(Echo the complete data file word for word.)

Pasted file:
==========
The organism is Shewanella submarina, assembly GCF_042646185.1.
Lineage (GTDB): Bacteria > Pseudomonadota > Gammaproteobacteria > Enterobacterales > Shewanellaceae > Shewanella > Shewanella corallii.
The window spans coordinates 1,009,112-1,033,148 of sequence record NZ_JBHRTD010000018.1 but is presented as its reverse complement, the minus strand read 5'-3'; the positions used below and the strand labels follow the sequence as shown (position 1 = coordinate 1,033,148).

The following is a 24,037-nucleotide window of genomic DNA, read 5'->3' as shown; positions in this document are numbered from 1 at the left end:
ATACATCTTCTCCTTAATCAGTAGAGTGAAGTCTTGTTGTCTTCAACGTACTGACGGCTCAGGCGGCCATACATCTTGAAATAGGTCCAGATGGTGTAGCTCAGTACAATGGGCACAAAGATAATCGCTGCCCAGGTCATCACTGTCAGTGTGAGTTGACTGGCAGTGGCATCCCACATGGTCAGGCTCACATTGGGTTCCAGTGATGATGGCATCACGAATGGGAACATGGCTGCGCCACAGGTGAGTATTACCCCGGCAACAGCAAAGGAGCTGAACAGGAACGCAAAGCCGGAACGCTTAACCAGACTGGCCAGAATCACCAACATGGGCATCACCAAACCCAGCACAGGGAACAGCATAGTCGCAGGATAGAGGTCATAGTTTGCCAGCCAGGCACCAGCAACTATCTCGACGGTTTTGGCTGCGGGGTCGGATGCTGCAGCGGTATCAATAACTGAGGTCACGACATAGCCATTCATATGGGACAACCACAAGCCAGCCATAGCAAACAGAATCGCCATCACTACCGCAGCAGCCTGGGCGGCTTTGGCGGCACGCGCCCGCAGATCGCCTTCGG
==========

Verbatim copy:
The organism is Shewanella submarina, assembly GCF_042646185.1.
Lineage (GTDB): Bacteria > Pseudomonadota > Gammaproteobacteria > Enterobacterales > Shewanellaceae > Shewanella > Shewanella corallii.
The window spans coordinates 1,009,112-1,033,148 of sequence record NZ_JBHRTD010000018.1 but is presented as its reverse complement, the minus strand read 5'-3'; the positions used below and the strand labels follow the sequence as shown (position 1 = coordinate 1,033,148).

The following is a 24,037-nucleotide window of genomic DNA, read 5'->3' as shown; positions in this document are numbered from 1 at the left end:
ATACATCTTCTCCTTAATCAGTAGAGTGAAGTCTTGTTGTCTTCAACGTACTGACGGCTCAGGCGGCCATACATCTTGAAATAGGTCCAGATGGTGTAGCTCAGTACAATGGGCACAAAGATAATCGCTGCCCAGGTCATCACTGTCAGTGTGAGTTGACTGGCAGTGGCATCCCACATGGTCAGGCTCACATTGGGTTCCAGTGATGATGGCATCACGAATGGGAACATGGCTGCGCCACAGGTGAGTATTACCCCGGCAACAGCAAAGGAGCTGAACAGGAACGCAAAGCCGGAACGCTTAACCAGACTGGCCAGAATCACCAACATGGGCATCACCAAACCCAGCACAGGGAACAGCATAGTCGCAGGATAGAGGTCATAGTTTGCCAGCCAGGCACCAGCAACTATCTCGACGGTTTTGGCTGCGGGGTCGGATGCTGCAGCGGTATCAATAACTGAGGTCACGACATAGCCATTCATATGGGACAACCACAAGCCAGCCATAGCAAACAGAATCGCCATCACTACCGCAGCAGCCTGGGCGGCTTTGGCGGCACGCGCCCGCAGATCGCCTTCGG